The Works of J. W. von Goethe/Volume 9/Philine's Song
Sing not thus in notes of sadness
Of the loneliness of night:
No! 'tis made for social gladness,
Converse sweet, and love's delight.
As to rugged man his wife is
For his fairest half decreed,
So dear night the half of life is,
And the fairest half, indeed.
Who could hail the day with pleasure,
Which but interrupts our joys,
Scares us from our dreams of leisure
With its glare and irksome noise?
But when night is come, and glowing
Is the lamp's attempered ray,
And from lip to lip are flowing
Love and mirth, in sparkling play;
When the fiery boy, that wildly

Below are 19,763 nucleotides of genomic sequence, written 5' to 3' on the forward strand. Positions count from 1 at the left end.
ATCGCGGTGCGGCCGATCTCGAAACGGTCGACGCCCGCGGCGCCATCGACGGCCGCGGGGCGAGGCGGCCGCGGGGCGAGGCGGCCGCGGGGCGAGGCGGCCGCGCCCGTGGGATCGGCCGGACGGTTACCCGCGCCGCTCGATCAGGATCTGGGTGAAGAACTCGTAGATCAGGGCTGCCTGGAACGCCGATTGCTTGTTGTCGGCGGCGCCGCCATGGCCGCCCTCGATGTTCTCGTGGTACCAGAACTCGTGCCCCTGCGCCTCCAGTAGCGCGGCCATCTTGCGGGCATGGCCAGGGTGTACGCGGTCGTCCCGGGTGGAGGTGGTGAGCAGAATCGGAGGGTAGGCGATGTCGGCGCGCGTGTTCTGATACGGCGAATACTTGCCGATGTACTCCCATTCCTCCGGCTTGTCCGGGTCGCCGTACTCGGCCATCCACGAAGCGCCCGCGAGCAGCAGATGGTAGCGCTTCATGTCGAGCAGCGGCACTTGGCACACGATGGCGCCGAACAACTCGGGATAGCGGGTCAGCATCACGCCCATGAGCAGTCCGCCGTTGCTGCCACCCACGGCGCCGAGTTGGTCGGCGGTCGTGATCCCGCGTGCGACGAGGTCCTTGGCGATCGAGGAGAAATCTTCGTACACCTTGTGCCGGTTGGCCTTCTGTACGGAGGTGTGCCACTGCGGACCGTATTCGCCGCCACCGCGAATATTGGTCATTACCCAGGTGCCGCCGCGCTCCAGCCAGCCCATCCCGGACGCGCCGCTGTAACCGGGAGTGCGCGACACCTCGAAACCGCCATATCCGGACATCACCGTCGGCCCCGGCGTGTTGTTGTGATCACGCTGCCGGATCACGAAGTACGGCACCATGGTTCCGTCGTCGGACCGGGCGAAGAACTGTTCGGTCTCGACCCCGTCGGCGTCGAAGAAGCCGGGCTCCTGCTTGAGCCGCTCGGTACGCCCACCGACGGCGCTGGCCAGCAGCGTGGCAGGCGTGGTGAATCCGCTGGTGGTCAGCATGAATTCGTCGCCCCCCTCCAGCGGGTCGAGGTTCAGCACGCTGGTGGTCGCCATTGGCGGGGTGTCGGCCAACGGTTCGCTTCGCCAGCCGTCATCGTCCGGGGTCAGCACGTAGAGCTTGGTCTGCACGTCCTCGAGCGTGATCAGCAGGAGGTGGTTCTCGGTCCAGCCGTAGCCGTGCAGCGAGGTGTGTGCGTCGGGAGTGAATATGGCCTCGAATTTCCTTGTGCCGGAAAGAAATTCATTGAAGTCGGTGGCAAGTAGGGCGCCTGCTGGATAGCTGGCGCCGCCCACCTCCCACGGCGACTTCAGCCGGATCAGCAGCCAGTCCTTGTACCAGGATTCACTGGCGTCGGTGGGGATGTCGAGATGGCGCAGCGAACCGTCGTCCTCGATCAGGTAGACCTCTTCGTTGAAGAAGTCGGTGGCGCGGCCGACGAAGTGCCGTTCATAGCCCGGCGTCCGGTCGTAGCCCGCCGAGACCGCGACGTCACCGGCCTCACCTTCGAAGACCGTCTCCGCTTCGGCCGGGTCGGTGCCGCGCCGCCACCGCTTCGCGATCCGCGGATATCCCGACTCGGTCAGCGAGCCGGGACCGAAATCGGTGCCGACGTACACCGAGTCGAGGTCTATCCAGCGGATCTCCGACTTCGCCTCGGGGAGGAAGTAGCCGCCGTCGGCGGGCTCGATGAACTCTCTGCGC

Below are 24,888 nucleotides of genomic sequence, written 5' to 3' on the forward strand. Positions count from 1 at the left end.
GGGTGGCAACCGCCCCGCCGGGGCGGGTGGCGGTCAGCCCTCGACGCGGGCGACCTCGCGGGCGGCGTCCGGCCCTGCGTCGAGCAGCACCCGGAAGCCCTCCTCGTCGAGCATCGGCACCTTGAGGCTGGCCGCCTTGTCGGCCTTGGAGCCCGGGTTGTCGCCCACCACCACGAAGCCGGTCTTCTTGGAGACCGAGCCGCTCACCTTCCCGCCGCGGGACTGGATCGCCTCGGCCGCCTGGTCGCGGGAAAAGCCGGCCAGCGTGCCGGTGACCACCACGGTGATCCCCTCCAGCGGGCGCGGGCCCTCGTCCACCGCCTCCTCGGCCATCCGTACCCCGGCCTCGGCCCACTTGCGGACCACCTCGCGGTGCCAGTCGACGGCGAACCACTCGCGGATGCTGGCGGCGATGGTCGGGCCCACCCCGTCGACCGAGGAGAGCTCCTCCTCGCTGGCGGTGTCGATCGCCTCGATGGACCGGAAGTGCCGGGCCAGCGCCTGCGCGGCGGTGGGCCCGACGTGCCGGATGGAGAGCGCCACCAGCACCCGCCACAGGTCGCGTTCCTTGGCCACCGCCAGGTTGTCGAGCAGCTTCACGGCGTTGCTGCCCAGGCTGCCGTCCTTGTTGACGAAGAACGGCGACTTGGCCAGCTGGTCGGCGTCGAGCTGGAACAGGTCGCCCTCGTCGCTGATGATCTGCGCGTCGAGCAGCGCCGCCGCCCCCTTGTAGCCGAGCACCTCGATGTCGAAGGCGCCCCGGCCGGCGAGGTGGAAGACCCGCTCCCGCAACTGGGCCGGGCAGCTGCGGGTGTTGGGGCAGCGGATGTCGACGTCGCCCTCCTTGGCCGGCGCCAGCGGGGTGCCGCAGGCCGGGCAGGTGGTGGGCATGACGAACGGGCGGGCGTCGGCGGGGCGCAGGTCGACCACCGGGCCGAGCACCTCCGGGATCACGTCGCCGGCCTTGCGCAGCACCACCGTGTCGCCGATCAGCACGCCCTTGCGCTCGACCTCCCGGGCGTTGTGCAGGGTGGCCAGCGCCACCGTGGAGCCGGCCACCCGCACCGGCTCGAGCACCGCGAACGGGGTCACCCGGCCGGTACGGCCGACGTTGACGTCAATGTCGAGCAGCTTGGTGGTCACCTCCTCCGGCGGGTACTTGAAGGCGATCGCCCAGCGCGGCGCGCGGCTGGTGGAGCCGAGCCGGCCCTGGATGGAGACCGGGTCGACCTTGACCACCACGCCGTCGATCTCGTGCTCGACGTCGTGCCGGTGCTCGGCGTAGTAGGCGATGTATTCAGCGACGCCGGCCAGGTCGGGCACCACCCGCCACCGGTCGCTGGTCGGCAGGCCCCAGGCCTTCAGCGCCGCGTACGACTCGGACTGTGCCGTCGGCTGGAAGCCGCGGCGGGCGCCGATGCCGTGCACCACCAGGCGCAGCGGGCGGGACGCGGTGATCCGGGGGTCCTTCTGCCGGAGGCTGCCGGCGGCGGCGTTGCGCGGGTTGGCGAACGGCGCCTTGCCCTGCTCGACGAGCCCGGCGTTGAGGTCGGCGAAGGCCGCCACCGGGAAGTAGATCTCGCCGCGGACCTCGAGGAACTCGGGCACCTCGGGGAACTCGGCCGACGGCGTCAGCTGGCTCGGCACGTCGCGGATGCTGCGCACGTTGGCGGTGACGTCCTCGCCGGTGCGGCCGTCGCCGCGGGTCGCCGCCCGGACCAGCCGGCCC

Gambols in his wayward mood,
Calms to rest, disporting mildly,
By some trivial gift subdued;
When the nightingale is trilling
Songs of love to lovers' ears,
Which, to hearts with sorrow thrilling,
Seem but sighs and waken tears;
How, with pulses lightly bounding,
Leaps the heart to hear the bell,
Which, the hour of midnight sounding,
Doth of rest and safety tell.
Then, dear heart, this comfort borrow
In the long day's lingering light—
Every day hath its own sorrow.
Gladness cometh with the night!